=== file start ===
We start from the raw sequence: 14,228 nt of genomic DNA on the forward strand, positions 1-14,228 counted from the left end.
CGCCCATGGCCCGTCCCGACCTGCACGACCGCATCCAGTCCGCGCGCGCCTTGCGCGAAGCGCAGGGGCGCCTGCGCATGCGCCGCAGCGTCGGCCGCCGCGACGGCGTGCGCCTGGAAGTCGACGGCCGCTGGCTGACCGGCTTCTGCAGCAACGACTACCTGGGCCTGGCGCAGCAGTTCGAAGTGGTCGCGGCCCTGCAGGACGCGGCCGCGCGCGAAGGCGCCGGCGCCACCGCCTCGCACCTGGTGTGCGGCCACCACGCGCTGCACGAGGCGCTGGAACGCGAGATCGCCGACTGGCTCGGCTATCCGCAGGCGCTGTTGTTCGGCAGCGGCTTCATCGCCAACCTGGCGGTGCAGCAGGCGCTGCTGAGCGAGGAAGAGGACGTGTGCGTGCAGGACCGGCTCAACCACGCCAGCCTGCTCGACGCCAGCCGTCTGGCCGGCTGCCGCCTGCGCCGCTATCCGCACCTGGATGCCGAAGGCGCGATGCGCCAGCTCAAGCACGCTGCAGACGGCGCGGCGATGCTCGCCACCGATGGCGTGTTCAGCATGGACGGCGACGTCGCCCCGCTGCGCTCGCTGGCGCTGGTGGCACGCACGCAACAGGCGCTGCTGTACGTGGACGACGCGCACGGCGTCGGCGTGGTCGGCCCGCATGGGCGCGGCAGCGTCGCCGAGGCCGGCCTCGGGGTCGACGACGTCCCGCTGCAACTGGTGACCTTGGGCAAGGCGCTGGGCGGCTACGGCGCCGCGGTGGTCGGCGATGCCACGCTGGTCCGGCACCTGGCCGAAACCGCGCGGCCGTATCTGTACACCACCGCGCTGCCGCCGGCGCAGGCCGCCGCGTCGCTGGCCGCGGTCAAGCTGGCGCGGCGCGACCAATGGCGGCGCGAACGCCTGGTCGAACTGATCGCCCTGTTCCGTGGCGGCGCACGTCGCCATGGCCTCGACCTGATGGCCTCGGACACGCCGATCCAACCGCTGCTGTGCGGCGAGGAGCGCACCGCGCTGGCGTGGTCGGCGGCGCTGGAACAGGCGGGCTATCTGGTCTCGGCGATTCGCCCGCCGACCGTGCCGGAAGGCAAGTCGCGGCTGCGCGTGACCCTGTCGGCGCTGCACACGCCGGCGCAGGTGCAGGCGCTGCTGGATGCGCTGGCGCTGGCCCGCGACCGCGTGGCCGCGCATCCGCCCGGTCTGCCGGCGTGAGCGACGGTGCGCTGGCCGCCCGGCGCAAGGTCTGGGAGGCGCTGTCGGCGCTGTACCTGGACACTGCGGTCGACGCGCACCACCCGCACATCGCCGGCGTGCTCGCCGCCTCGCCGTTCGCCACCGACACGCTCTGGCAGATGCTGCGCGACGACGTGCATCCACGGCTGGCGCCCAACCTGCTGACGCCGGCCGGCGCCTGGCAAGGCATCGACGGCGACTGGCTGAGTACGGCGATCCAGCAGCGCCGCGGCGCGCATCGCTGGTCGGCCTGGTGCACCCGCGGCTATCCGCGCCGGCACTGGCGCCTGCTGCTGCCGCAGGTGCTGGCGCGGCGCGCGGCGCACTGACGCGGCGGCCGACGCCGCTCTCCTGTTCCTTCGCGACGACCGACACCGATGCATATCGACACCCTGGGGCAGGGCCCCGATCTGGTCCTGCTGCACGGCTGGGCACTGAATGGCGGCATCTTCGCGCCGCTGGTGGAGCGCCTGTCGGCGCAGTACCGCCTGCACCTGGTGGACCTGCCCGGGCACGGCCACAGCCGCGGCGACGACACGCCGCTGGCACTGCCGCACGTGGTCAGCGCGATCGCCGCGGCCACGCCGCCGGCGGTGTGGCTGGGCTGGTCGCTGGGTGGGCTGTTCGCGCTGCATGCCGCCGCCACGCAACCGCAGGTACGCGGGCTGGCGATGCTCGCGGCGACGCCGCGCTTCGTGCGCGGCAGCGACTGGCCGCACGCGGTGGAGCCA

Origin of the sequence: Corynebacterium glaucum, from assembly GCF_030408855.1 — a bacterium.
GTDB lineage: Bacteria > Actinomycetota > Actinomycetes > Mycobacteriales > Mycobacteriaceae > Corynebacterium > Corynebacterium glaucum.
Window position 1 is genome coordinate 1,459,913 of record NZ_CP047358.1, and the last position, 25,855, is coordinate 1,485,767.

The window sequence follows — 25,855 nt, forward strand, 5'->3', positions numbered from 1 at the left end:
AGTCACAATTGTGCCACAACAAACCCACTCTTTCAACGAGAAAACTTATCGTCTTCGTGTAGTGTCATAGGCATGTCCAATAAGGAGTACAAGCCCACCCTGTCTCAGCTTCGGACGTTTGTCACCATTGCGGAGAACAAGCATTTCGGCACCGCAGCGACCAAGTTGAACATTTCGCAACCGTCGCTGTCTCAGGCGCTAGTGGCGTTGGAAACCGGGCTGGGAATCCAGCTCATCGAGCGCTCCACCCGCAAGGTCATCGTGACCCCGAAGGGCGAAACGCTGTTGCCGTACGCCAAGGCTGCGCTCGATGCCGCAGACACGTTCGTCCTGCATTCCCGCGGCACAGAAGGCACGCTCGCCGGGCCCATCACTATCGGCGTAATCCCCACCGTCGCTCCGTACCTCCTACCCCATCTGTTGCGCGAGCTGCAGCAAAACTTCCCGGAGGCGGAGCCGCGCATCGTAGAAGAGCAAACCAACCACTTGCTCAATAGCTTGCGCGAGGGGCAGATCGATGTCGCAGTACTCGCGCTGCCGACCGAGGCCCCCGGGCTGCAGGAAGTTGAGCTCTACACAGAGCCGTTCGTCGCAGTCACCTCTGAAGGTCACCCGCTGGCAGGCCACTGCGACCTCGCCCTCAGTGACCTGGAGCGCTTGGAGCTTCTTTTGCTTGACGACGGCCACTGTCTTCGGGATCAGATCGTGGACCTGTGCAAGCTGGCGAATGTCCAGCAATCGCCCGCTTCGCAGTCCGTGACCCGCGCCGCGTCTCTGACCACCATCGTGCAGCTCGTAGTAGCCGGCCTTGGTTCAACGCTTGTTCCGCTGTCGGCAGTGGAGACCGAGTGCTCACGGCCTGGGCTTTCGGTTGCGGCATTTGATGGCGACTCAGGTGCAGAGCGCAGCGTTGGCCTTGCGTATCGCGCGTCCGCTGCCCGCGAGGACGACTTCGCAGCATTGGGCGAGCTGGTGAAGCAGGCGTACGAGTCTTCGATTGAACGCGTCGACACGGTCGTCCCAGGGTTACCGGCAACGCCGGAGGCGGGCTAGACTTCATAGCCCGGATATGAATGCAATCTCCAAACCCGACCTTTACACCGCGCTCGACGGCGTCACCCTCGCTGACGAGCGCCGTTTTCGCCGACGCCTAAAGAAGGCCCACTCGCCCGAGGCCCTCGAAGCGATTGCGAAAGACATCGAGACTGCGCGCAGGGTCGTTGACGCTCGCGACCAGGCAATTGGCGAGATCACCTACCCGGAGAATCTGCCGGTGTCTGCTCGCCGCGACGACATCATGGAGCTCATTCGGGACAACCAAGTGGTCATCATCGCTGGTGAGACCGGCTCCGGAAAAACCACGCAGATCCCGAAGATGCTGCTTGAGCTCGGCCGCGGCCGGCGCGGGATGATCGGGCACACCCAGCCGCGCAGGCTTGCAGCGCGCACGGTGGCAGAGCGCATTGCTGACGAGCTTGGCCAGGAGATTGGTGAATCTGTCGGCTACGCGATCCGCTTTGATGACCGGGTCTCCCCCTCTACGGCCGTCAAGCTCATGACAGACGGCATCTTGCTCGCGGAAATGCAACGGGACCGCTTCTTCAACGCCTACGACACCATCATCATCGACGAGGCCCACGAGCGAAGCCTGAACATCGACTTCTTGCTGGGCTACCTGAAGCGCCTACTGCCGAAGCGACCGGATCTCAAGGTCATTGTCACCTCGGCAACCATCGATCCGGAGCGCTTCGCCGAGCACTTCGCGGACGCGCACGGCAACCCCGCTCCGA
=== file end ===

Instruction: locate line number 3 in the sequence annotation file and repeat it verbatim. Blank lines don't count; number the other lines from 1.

Origin of the sequence: Corynebacterium glaucum, from assembly GCF_030408855.1 — a bacterium.